Centuries after the end of the Renaissance, people still face obstacles when pursuing education, a Western Illinois University history professor said Thursday.
Jennifer McNabb gave the 10th annual John Hallwas Liberal Arts Lecture series on Thursday night in the University Union Grand Ballroom. More than 150 people — mainly students and faculty — were in attendance.
During her lecture, McNabb highl ight e d on the struggles that women faced during the Renaissance, an era known for its endeavors in education and the arts. While men were encouraged to pursue academics, women were often urged to focus more on marriage, as it was considered improper
for them to educate themselves as men did.
According to McNabb, women who pursued an education were often ridiculed or publicly humiliated by their male peers.
“This image and the woman whose life it features would have been regarded as shockingly transgressive to many of the people of her day,” McNabb said, referring to a woodcut of a woman at study.
“She pursued her studies, she corresponded with learned men and she sought to contribute her assessments to the pressing academic debates of the day.”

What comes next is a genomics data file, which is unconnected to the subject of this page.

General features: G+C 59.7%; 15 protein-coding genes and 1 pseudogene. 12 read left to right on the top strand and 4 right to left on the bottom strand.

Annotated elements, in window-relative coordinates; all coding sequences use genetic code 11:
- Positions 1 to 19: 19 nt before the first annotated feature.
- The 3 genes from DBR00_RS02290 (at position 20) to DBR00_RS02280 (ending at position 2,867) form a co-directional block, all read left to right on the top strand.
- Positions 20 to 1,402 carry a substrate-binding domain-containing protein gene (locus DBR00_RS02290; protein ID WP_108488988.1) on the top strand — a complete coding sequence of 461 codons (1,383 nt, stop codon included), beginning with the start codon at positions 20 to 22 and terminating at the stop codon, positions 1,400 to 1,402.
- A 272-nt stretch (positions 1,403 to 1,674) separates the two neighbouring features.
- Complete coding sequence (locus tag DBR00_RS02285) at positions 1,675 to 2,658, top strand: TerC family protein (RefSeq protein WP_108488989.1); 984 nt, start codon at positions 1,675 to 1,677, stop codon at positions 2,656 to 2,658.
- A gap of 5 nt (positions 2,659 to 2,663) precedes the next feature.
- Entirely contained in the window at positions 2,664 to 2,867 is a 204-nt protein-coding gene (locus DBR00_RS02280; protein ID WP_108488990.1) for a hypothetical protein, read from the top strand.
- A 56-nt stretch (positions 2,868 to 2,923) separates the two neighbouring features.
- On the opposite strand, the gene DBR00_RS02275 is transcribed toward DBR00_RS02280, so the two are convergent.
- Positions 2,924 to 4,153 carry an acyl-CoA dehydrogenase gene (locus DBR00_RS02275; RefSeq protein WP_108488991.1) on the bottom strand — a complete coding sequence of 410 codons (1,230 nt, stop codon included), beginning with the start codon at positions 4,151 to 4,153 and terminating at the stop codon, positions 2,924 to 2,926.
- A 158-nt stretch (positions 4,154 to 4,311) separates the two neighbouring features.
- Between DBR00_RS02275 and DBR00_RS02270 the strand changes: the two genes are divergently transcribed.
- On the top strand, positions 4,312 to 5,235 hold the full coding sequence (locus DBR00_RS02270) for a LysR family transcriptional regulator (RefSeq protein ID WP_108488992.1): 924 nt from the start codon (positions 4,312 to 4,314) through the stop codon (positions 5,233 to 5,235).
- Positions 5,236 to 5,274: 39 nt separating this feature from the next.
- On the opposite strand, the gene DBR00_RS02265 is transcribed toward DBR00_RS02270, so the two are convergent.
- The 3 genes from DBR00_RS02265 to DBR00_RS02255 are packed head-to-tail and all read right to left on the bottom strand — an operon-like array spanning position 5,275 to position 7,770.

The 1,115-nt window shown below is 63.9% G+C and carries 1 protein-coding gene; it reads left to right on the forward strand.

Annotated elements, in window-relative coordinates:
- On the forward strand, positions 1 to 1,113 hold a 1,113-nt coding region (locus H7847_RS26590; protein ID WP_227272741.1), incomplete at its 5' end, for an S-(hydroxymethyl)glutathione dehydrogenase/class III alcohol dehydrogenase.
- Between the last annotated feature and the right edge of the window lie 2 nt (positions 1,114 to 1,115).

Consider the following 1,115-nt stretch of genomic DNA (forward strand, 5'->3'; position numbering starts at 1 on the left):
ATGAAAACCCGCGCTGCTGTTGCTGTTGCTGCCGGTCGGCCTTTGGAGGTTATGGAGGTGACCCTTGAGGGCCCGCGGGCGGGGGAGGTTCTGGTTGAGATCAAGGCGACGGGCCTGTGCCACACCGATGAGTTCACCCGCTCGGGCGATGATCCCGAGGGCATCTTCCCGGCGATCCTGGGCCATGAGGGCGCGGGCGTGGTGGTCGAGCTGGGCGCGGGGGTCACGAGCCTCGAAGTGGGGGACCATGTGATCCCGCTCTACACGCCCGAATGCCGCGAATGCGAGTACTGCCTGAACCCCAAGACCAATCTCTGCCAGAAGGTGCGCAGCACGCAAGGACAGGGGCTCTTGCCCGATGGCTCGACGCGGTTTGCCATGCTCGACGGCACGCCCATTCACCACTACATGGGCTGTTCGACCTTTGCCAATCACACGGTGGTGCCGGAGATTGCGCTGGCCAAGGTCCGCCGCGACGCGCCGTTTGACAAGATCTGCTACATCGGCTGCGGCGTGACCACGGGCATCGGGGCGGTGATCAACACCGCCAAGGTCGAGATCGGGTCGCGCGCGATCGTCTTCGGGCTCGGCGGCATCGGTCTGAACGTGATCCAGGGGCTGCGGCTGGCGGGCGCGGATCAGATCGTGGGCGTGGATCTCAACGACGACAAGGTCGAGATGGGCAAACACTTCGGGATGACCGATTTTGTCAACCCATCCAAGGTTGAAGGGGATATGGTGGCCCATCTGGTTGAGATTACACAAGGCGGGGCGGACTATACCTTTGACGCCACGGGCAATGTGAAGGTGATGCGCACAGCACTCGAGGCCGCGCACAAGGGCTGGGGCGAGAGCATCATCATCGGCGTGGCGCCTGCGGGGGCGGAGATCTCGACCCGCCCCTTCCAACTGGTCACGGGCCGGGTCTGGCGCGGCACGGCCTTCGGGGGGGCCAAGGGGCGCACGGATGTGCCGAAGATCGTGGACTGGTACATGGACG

Fur t he rmo r e , women who studied were considered to not be truly feminine. McNabb described a letter from a scholar that was written to the
woman featured in the woodcut, explaining that he thought of her as having the mind and spirit of a man.
“Even those who admired herhad difficulty deciding exactly what to make of her,” McNabb said. “[Scholars] equated her learning of a purity and nobility of spirit lacking in most women.
“In so doing, they reaffirmed, by pursuing an alternate route, the same underlying assessment as her most hostile attackers — namely, in adopting a life devoted to study, she proselytized notions of ordinary femininity,”
She explained that other women of the period were confused by the female scholar’s pursuits as well, and often attacked her as much as male scholars did.
“Her extraordinary path confused gender expectations, of which women were both subjects and guardians,” McNabb said.
According to McNabb, marriage and education were also thought to be separate paths, and that women who decided to study seldom married.
Furthermore, she reminded her audience that education during the Renaissance was neither free nor compulsory, but rather something reserved for the societal elite.
McNabb also noted the fact that many studentstoday still face difficulties when trying to pursue a higher education, particularly if they are first generation college students.
“According to Dr. Gary Biller, our vice president of student services, somewhere between 55 and 75 percent of our first year students are first-generation college students, as I was 22 years ago,” McNabb said. “No doubt many of them surmounted major obstacles to set foot on this campus.
“Students, I urge you to pursue your educational goals,” McNabb said. “I encourage the rest of us, too, to push ourselves beyond the easy and the comfortable in our quest for knowledge and continual self-discovery."